This post is part 4 of a 5 part series on sex abuse education and what I try to teach my students. Part 1 is about Mixed Messages. Part 2 is about my personal experience with sex abuse in Hollywood. In Part 3 I examined a common misunderstanding of the law (Attractive Nuisance), empathy and social norms. Part 4 (The Chimpanzee Lecture) is my biology teacher’s reason for not being surprised at the misunderstandings or power plays that lead to sex abuse. I have used this lesson in my classroom when teaching about sexual relations. Part 5 is about how Hollywood ‘romantic movies’ actually teach men to abuse women in order to be loved.

This is not about blaming or excusing anyone.

This is not about declaring any one gender or opinion right (i.e. I’m not trying to say that the girls should learn to act or feel like guys or vice versa). It’s about understanding the biological differences in what we feel and what needs to be taught to everyone. This is not intended for those broken souls who are incapable of learning. There will always be those humans who are so crazy, or so convinced that the way they see the world is the way everyone else does or should, that they are not bound by any social norms. But we’ve got to start somewhere and these are things which need to be taught.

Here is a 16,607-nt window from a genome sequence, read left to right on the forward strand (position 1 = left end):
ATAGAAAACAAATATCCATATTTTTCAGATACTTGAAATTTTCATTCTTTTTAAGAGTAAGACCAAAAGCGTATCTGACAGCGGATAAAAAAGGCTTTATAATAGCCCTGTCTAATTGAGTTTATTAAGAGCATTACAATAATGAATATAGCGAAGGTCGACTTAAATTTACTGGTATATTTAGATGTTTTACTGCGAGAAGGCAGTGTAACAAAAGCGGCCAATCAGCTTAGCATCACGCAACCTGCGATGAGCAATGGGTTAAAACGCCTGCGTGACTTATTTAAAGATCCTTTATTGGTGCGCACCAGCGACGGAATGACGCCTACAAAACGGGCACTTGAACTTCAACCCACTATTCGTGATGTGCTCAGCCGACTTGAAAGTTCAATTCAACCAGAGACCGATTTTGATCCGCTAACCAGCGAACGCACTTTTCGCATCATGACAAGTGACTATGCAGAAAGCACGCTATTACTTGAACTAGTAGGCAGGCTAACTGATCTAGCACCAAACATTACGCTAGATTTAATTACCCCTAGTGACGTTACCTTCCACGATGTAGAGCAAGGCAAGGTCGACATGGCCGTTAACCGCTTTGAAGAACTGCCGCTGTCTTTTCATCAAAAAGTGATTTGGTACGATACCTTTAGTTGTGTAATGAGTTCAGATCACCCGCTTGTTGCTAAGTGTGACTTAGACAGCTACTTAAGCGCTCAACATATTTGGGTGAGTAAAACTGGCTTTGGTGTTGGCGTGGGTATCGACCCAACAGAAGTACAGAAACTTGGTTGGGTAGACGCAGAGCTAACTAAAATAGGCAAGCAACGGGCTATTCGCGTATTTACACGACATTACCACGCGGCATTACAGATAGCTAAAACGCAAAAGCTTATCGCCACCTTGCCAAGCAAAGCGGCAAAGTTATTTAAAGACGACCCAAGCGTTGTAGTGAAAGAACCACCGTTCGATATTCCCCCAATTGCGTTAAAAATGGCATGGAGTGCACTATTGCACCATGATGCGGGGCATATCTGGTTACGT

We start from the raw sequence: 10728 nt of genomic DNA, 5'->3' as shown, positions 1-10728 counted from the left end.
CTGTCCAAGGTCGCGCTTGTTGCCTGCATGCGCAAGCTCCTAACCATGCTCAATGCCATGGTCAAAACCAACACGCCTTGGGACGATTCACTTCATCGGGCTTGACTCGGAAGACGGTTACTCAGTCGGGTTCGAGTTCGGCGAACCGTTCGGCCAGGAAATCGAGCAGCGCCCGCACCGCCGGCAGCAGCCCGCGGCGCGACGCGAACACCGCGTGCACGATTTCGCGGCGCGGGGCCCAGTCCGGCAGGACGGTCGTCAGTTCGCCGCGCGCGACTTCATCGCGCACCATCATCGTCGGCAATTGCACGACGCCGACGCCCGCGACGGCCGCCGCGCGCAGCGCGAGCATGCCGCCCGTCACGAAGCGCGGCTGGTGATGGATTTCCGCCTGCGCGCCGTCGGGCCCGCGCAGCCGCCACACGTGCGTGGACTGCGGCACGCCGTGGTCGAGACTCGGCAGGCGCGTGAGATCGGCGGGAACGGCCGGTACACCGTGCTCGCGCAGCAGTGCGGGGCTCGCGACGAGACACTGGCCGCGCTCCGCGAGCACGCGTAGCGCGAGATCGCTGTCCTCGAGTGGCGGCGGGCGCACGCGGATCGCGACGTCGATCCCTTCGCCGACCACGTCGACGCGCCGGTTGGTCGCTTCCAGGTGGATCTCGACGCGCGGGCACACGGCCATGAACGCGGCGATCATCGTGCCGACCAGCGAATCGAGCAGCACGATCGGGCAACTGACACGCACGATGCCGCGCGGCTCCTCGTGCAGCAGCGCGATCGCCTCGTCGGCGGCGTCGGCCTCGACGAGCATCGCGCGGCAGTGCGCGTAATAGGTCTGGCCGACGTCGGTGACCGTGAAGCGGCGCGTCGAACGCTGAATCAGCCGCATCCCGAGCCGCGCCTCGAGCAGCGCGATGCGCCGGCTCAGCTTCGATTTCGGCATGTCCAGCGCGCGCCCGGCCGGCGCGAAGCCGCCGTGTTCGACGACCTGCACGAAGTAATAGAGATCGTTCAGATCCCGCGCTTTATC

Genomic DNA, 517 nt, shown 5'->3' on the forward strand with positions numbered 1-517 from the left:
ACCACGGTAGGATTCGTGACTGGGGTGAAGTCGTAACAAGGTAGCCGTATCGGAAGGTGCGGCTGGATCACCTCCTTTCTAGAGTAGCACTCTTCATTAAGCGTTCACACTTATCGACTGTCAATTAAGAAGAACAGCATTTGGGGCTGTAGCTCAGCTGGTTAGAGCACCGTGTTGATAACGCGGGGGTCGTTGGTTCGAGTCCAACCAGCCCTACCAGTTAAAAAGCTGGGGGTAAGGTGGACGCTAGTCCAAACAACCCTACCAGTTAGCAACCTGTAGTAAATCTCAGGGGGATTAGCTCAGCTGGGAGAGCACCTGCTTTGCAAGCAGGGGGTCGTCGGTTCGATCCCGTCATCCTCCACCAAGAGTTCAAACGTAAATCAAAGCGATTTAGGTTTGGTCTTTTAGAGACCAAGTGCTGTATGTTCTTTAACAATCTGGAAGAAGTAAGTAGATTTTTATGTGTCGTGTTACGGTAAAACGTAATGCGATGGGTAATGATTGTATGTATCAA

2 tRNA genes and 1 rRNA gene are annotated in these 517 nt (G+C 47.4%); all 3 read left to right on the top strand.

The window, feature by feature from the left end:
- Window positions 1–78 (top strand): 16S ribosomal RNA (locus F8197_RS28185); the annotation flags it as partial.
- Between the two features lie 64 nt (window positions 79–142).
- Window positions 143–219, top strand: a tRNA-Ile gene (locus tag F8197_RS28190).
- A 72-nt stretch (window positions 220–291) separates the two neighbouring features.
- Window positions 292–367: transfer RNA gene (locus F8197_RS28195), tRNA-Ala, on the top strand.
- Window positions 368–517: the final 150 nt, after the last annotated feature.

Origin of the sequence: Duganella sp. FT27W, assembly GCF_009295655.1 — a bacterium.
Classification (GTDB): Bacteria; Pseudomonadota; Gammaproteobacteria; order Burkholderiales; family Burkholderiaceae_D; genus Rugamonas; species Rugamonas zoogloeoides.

As I said before: I do have my own experiences and a few suggestions which I offer here. Make of this what you will. I believe that if we don’t share as much information as possible we won’t ask the right questions; and if we don’t ask the right questions we won’t arrive at the right answers. So I offer these experiences (which I also discuss with my students in the classroom) as additional information in our mutual quest to teach everyone to treat others with dignity and respect.

What got me started on teaching this lesson.

I started developing this lesson after trying and failing to get our girls to think about how they were dressing. It got so bad [see Naive Sophistication] that, one day, in frustration, a female administrator came over the school PA system and said, “You girls have got to start covering up. This ain’t no barbecue and we don’t need the meat!” I used The Chimpanzee Lecture in my life skills classes, my financial planning classes, and any time a student asked a personal/social/sexual question in which I thought this lesson would be helpful.

I always give the following warning to my students. This warning concluded my last post (Attractive Nuisance): we ignore biology at our peril. Having equal rights socially does not mean we have the same goals biologically.

I quoted Rosalind Wiseman from her excellent book The Guide: